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Tongue biopsy


Definition:

A tongue biopsy is surgery to remove a piece of the tongue to look at under a microscope.

Alternative Names:

Biopsy - tongue

How the test is performed:

A tongue biopsy can be done using a needle.

  • You will get numbing medicine at the place where the biopsy is to be done.
  • The health care provider will gently stick the needle into the tongue and removes a tiny piece of tissue.

Some types of tongue biopsies remove a thin slice of tissue. Others are done under general anesthesia. You will be asleep and pain-free so that a larger area may be removed and examined.


How to prepare for the test:

You may be told not to eat or drink anything for several hours before the test.

How the test will feel:

Your tongue is very sensitive so a needle biopsy may be uncomfortable even when numbing medicine is used.

Your tongue can be tender or sore, and it may feel slightly swollen after the biopsy. You may be stitches or an open sore where the biopsy was done.

Why the test is performed:

The test is done to find the cause of abnormal growths or suspicious-looking areas of the tongue.

Normal Values:

The tongue tissue is normal when examined.

What abnormal results mean:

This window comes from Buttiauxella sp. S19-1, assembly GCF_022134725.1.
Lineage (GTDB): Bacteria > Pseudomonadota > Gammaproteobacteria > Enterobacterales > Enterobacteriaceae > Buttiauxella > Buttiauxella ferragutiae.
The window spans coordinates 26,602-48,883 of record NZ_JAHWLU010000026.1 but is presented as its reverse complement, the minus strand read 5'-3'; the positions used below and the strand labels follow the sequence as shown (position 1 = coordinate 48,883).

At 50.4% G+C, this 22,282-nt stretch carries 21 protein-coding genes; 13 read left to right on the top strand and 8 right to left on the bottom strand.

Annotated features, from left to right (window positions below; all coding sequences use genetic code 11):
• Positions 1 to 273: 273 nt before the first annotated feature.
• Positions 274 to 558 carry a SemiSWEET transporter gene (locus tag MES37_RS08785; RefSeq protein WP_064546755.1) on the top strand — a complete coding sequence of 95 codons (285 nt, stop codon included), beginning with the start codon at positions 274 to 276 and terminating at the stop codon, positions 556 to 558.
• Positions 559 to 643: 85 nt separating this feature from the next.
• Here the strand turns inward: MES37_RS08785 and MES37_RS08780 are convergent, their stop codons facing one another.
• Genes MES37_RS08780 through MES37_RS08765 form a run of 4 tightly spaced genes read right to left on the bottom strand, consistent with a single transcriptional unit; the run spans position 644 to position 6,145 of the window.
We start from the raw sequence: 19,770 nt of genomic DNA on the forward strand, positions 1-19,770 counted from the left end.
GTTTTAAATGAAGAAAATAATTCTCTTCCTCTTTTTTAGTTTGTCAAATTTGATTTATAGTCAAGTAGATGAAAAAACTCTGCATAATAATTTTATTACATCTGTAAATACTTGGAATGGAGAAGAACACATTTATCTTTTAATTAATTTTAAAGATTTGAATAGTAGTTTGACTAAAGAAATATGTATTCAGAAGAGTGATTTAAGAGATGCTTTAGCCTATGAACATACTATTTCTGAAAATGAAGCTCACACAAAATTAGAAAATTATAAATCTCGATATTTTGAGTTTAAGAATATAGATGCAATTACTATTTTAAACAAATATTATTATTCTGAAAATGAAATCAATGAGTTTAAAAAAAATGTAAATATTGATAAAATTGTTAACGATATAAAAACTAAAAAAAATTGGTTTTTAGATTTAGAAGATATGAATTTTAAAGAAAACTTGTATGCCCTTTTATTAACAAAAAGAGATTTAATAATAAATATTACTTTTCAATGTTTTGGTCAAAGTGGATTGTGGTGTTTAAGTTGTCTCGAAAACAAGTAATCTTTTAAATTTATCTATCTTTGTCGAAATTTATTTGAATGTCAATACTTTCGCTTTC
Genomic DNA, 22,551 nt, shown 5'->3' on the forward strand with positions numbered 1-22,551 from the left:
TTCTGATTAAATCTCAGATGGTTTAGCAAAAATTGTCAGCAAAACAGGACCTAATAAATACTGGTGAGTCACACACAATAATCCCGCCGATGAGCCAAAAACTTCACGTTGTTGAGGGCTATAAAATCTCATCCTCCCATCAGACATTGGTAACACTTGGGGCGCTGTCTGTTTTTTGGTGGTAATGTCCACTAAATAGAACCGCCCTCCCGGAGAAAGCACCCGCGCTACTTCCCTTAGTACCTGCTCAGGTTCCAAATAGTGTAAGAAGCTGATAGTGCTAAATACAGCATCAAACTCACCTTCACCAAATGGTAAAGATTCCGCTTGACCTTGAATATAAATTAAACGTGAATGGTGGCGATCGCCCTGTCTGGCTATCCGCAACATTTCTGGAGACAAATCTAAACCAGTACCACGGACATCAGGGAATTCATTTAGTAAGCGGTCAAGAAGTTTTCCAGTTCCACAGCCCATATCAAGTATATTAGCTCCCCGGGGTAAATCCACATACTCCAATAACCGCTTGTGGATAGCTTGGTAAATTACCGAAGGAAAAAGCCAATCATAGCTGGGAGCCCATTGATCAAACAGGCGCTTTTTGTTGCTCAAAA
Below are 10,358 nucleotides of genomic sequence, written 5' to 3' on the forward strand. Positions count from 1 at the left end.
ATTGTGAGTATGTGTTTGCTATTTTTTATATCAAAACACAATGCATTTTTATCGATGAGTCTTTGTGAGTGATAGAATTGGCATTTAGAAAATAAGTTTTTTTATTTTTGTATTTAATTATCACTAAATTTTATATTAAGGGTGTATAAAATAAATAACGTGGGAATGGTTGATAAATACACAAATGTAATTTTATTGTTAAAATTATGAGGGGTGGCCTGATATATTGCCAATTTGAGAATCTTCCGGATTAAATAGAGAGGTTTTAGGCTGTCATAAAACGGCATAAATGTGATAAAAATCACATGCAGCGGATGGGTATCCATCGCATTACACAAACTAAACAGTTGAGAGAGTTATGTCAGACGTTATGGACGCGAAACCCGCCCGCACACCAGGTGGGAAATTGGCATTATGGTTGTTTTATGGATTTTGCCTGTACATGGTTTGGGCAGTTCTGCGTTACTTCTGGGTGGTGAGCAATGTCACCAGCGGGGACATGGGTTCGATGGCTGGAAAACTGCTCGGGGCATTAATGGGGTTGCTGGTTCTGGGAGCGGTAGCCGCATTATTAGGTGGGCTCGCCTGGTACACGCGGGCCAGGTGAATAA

What the risks are:
 Complications from this procedure are rare.
References:
Eusterman VD. History and Physical Examination, Screening and Diagnostic Testing. Otolaryngol Clin North Am. Feb 2011;44(1):1-29.

Review Date: 3/22/2013
Reviewed By: Ashutosh Kacker, MD, BS, Associate Professor of Otolaryngology, Weill Cornell Medical College, and Associate Attending Otolaryngologist, New York-Presbyterian Hospital, New York, NY. Review provided by VeriMed Healthcare Network. Also reviewed by A.D.A.M. Health Solutions, Ebix, Inc., Editorial Team: David Zieve, MD, MHA, Bethanne Black, Stephanie Slon, and Nissi Wang.

The information provided herein should not be used during any medical emergency or for the diagnosis or treatment of any medical condition. A licensed physician should be consulted for diagnosis and treatment of any and all medical conditions. Call 911 for all medical emergencies. Links to other sites are provided for information only -- they do not constitute endorsements of those other sites. Copyright 2002 A.D.A.M., Inc. Any duplication or distribution of the information contained herein is strictly prohibited.

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